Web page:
At least three inmates at two Georgia prisons were severely beaten by prison guards as a measure of retaliatory abuse, the NAACP of Georgia charges. The alleged beatings followed prison visits by a delegation of civil rights advocates, which came on the heels of an inmate strike that drew national headlines last month. 

One inmate at Macon State Prison in Oglethorpe, Ga., sustained injuries to the back of his head and spent several days in the intensive care unit, said Edward DuBose, the president of the Georgia state chapter of the NAACP. DuBose said that the NAACP had received reports and cell phone photos of two Smith State Prison inmates whose bloodied, bruised faces confirmed reports of violence there.

DuBose told Colorlines the incidents happened immediately after he and other prisoner rights advocates visited Macon State Prison on Dec. 20 and Smith State Prison on Dec. 30. “It’s ironic that after each visit we received information that an inmate was beaten the very next day by prison guards,” DuBose said. “There’s a clear message the guards are sending to inmates about speaking out and we’re trying to get to the bottom of this.”

DuBose said that prison officials at Macon State Prison allowed family to meet with the abused inmate from Macon after he was released from the hospital, but that Smith prison officials had not let anyone have contact with the two abused inmates there. “We were able to see [photos of] their injuries, they had facial injuries and you can see knobs, protruding knobs, on their faces,” DuBose said.

The inmates who were allegedly beaten up did not speak with the fact-finding delegation when it visited, DuBose said. The Smith prisoners, who advocates say have since been secreted away by prison officials, were thought to be organizers of the multi-prison strike that took place in December, though.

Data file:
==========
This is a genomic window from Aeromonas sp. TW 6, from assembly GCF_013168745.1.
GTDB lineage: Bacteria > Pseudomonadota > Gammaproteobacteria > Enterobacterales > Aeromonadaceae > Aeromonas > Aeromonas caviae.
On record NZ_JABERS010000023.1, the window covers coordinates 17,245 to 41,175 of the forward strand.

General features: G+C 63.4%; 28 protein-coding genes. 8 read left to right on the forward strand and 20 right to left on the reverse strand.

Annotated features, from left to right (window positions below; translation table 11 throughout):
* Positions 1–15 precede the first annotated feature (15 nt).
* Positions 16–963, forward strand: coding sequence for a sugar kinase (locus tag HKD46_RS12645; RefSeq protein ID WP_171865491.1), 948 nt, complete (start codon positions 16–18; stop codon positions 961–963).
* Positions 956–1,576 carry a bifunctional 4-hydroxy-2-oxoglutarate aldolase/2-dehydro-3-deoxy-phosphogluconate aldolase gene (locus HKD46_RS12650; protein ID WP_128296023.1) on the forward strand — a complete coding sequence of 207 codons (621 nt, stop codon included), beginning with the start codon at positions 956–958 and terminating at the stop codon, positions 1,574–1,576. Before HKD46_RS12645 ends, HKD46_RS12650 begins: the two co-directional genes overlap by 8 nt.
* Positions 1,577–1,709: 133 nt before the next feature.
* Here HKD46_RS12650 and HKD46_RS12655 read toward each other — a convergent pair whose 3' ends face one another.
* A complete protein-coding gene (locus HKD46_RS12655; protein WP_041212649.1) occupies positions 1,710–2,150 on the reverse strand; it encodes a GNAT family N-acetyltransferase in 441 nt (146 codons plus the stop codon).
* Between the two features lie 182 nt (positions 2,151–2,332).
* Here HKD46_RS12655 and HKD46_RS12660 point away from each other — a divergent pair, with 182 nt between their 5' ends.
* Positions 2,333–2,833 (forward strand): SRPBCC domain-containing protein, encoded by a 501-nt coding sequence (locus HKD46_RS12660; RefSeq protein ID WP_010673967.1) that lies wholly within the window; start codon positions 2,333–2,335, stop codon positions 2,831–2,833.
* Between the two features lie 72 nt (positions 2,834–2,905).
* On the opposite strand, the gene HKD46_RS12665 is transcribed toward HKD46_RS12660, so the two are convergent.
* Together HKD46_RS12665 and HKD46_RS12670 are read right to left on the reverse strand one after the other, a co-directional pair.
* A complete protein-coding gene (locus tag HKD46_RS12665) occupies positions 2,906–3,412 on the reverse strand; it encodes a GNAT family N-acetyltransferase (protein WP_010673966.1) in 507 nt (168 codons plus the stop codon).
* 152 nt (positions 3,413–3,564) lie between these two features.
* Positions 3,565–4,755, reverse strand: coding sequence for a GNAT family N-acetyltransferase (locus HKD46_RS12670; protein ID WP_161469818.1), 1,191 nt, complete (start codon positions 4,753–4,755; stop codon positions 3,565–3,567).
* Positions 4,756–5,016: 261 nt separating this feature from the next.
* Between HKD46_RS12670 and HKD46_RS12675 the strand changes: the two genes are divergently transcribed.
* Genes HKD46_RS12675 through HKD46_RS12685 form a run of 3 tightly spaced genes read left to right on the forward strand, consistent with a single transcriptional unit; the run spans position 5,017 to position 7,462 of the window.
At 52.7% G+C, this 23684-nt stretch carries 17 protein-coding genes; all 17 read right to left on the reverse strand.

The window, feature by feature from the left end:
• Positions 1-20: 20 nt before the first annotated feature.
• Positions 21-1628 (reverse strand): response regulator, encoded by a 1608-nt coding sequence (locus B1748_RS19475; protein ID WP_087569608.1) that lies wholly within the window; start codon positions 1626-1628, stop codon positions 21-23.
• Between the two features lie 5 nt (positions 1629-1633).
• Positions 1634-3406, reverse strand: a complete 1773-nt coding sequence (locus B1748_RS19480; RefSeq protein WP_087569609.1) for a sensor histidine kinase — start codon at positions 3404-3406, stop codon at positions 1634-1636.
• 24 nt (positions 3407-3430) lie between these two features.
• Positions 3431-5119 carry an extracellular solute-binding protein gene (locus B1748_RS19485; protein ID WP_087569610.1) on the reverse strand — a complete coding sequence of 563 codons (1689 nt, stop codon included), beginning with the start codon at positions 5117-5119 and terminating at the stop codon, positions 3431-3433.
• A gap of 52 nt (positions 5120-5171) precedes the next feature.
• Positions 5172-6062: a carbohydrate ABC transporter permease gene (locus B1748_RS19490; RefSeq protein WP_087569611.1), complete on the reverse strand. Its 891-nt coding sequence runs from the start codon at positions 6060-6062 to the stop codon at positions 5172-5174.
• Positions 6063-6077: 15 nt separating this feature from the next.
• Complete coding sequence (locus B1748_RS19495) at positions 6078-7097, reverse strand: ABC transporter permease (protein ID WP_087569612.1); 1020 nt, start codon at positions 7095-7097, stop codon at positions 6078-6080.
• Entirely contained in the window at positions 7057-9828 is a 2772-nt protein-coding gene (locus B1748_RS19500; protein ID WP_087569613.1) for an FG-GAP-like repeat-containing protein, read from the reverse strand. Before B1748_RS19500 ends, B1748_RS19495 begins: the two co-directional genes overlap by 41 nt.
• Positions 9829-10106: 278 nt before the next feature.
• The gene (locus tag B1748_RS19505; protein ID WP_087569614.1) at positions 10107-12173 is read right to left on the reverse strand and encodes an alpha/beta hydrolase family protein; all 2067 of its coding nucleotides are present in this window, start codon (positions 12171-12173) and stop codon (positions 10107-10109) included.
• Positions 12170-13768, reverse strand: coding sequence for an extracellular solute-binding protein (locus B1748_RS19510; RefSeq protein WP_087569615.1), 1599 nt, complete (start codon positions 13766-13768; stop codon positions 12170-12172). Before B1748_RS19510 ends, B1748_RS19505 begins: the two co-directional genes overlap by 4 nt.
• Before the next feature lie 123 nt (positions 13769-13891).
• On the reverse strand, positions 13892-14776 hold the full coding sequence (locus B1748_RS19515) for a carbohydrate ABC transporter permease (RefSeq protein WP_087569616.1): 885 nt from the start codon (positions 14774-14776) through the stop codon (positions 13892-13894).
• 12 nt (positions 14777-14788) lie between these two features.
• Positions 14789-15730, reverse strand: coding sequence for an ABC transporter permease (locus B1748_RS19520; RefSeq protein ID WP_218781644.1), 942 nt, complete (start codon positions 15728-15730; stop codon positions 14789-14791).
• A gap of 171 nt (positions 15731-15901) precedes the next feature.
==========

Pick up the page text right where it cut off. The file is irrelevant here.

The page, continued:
During that strike, inmates in at least four Georgia prisons stayed in their cells for almost a week and refused to report for work duty. They were protesting overcrowding and inhumane conditions in the prisons and called for better nutrition and health care, access to educational resources and fair compensation for their work. At the time, Elaine Brown, former chair of the Black Panther Party, whose newly formed Concerned Coalition to Protect Prisoners’ Rights has advocated for the Georgia inmates, said that inmates reported being beaten up by prison guards as punishment. Brown said that inmates also had their hot water and heat turned off during the strike. Hays State Prison in Trion, Macon State Prison in Oglethorpe, Telfair State Prison in Helena, and Smith State Prison in Glennville were all locked down by prison officials for days.

The fact-finding delegation was able to confirm many of these grievances, said DuBose. The organizations plan to release a report of their findings. DuBose said the NAACP was also in talks with the Department of Justice and would be sending its findings to the Georgia state legislature’s judiciary committee for further investigation. 

“The magnitude of the abuse by the guards warrants an intervention by the federal government,” said DuBose, adding that “the information we have gathered suggests that the Department of Corrections should rethink what’s happening in its prisons and join us in engaging in prison reform.”

“We are a law enforcement agency and do everything possible to uphold, not break, laws,” the Georgia Department of Corrections said, the New York Times reported.

Read this online at http://colorlines.com/archives/2011/01/naacp_retaliatory_abuse_of_georgia_prison_inmates.html


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